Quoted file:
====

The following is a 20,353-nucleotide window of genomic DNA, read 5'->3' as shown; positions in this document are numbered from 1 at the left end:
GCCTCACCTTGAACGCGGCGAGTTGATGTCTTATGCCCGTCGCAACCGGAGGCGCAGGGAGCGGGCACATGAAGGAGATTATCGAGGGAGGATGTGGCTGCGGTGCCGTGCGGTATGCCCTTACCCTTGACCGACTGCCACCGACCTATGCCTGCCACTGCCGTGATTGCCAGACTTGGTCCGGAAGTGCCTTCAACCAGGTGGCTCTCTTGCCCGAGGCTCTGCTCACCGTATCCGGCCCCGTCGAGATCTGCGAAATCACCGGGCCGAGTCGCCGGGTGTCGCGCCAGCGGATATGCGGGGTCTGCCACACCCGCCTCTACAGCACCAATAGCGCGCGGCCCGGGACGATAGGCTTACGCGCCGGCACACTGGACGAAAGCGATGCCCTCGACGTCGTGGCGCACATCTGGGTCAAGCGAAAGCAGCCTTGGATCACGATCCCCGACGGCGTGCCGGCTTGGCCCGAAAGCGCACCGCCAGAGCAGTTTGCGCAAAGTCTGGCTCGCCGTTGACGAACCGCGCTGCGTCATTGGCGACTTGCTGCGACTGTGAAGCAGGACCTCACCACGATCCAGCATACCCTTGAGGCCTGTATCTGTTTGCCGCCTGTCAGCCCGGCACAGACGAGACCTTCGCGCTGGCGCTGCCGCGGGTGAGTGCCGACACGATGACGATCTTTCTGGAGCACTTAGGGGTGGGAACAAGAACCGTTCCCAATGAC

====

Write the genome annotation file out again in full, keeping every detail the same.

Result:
The following is a 20,353-nucleotide window of genomic DNA, read 5'->3' as shown; positions in this document are numbered from 1 at the left end:
GCCTCACCTTGAACGCGGCGAGTTGATGTCTTATGCCCGTCGCAACCGGAGGCGCAGGGAGCGGGCACATGAAGGAGATTATCGAGGGAGGATGTGGCTGCGGTGCCGTGCGGTATGCCCTTACCCTTGACCGACTGCCACCGACCTATGCCTGCCACTGCCGTGATTGCCAGACTTGGTCCGGAAGTGCCTTCAACCAGGTGGCTCTCTTGCCCGAGGCTCTGCTCACCGTATCCGGCCCCGTCGAGATCTGCGAAATCACCGGGCCGAGTCGCCGGGTGTCGCGCCAGCGGATATGCGGGGTCTGCCACACCCGCCTCTACAGCACCAATAGCGCGCGGCCCGGGACGATAGGCTTACGCGCCGGCACACTGGACGAAAGCGATGCCCTCGACGTCGTGGCGCACATCTGGGTCAAGCGAAAGCAGCCTTGGATCACGATCCCCGACGGCGTGCCGGCTTGGCCCGAAAGCGCACCGCCAGAGCAGTTTGCGCAAAGTCTGGCTCGCCGTTGACGAACCGCGCTGCGTCATTGGCGACTTGCTGCGACTGTGAAGCAGGACCTCACCACGATCCAGCATACCCTTGAGGCCTGTATCTGTTTGCCGCCTGTCAGCCCGGCACAGACGAGACCTTCGCGCTGGCGCTGCCGCGGGTGAGTGCCGACACGATGACGATCTTTCTGGAGCACTTAGGGGTGGGAACAAGAACCGTTCCCAATGAC